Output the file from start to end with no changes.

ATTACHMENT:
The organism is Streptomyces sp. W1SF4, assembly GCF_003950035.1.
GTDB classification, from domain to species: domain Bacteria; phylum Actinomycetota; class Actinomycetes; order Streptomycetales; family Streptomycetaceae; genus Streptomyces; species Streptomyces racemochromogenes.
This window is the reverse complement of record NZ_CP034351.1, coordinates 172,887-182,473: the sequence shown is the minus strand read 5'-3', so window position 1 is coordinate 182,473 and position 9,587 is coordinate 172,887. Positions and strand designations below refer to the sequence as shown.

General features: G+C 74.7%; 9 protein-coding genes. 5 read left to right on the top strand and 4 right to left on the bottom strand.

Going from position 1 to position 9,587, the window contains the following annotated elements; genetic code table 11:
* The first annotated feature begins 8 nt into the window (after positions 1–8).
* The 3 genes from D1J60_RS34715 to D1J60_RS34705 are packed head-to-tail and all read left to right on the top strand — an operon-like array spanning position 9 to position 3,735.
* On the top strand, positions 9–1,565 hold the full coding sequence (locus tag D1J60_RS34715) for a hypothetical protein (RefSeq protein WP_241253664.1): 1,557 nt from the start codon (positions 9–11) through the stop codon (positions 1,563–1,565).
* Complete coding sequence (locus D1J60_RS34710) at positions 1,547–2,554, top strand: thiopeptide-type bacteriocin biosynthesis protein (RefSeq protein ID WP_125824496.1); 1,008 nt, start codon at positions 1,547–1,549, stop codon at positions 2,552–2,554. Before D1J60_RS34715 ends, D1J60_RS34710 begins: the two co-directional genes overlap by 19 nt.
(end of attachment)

The organism is Streptomyces sp. W1SF4, assembly GCF_003950035.1.
GTDB classification, from domain to species: domain Bacteria; phylum Actinomycetota; class Actinomycetes; order Streptomycetales; family Streptomycetaceae; genus Streptomyces; species Streptomyces racemochromogenes.
This window is the reverse complement of record NZ_CP034351.1, coordinates 172,887-182,473: the sequence shown is the minus strand read 5'-3', so window position 1 is coordinate 182,473 and position 9,587 is coordinate 172,887. Positions and strand designations below refer to the sequence as shown.

General features: G+C 74.7%; 9 protein-coding genes. 5 read left to right on the top strand and 4 right to left on the bottom strand.

Going from position 1 to position 9,587, the window contains the following annotated elements; genetic code table 11:
* The first annotated feature begins 8 nt into the window (after positions 1–8).
* The 3 genes from D1J60_RS34715 to D1J60_RS34705 are packed head-to-tail and all read left to right on the top strand — an operon-like array spanning position 9 to position 3,735.
* On the top strand, positions 9–1,565 hold the full coding sequence (locus tag D1J60_RS34715) for a hypothetical protein (RefSeq protein WP_241253664.1): 1,557 nt from the start codon (positions 9–11) through the stop codon (positions 1,563–1,565).
* Complete coding sequence (locus D1J60_RS34710) at positions 1,547–2,554, top strand: thiopeptide-type bacteriocin biosynthesis protein (RefSeq protein ID WP_125824496.1); 1,008 nt, start codon at positions 1,547–1,549, stop codon at positions 2,552–2,554. Before D1J60_RS34715 ends, D1J60_RS34710 begins: the two co-directional genes overlap by 19 nt.